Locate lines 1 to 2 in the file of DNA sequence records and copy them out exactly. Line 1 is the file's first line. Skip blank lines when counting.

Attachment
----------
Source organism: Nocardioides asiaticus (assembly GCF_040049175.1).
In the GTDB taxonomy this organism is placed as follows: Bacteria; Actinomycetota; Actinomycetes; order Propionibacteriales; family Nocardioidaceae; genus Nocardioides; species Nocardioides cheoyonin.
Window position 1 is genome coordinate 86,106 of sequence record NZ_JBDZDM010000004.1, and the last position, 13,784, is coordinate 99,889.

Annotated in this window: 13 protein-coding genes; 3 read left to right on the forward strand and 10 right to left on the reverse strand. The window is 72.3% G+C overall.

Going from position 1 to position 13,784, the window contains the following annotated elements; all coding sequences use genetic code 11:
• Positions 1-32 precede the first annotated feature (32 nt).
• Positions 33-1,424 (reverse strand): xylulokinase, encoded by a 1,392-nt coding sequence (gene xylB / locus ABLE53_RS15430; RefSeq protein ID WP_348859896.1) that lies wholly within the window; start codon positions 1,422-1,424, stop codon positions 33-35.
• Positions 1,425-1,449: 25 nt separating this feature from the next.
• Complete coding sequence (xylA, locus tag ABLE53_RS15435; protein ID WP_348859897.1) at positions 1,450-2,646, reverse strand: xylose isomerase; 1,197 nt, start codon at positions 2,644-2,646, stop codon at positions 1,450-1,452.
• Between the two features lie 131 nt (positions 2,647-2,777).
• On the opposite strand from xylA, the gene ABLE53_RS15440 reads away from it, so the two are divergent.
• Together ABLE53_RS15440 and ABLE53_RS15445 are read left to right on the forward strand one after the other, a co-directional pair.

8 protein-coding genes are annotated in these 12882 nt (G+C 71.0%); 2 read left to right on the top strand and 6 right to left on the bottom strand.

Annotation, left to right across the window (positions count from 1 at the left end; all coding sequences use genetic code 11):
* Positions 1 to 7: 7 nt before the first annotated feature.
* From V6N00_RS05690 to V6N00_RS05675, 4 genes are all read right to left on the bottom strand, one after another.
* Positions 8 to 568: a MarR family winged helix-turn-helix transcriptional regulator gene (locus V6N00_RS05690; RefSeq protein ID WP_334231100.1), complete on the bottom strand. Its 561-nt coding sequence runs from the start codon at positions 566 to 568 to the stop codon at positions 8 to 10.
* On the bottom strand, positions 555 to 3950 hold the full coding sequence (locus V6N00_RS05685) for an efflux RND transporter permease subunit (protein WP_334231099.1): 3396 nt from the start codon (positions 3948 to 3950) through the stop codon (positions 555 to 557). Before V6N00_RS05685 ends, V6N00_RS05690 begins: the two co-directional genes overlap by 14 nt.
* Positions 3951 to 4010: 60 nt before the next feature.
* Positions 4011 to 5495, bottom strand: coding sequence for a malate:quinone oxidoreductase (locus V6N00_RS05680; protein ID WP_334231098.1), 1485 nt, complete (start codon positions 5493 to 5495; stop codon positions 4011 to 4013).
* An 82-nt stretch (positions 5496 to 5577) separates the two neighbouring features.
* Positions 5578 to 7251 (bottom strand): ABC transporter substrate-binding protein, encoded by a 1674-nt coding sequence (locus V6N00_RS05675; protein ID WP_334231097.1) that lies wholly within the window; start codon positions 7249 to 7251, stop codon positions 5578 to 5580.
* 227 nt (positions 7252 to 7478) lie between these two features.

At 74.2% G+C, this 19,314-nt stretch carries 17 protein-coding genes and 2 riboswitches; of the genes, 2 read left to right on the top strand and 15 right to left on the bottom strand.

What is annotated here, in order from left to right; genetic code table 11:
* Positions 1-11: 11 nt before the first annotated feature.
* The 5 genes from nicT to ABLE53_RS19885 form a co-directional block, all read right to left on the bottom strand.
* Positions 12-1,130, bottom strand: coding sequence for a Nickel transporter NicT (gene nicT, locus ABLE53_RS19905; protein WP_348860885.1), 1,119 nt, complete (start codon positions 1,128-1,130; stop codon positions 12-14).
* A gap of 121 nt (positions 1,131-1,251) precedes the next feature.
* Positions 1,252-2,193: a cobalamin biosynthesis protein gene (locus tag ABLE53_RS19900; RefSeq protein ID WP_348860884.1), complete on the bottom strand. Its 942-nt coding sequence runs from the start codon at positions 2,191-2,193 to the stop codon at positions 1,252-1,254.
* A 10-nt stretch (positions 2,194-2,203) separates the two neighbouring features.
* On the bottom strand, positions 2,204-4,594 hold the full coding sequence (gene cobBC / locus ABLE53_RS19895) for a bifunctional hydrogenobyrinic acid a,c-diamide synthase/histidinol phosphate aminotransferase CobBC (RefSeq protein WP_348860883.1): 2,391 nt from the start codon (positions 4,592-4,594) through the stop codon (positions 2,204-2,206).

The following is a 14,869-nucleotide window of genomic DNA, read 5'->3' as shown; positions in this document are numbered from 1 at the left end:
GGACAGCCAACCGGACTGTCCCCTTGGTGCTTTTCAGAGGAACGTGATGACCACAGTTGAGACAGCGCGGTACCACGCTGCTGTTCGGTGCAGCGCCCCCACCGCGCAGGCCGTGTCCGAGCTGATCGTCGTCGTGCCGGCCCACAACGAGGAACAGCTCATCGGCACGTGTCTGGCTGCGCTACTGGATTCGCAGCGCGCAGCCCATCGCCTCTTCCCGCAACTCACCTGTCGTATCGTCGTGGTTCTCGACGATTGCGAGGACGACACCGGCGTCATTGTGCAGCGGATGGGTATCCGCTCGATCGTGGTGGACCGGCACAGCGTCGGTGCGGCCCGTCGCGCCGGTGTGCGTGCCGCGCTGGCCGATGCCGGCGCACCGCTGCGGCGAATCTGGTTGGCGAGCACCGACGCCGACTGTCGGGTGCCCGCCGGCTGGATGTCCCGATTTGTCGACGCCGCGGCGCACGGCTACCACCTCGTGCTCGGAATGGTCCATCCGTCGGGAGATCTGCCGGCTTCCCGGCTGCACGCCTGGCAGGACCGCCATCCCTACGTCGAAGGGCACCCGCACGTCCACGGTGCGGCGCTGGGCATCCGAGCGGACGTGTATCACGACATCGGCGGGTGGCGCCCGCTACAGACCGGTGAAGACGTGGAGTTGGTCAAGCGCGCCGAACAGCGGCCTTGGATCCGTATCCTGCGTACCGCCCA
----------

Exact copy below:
Source organism: Nocardioides asiaticus (assembly GCF_040049175.1).
In the GTDB taxonomy this organism is placed as follows: Bacteria; Actinomycetota; Actinomycetes; order Propionibacteriales; family Nocardioidaceae; genus Nocardioides; species Nocardioides cheoyonin.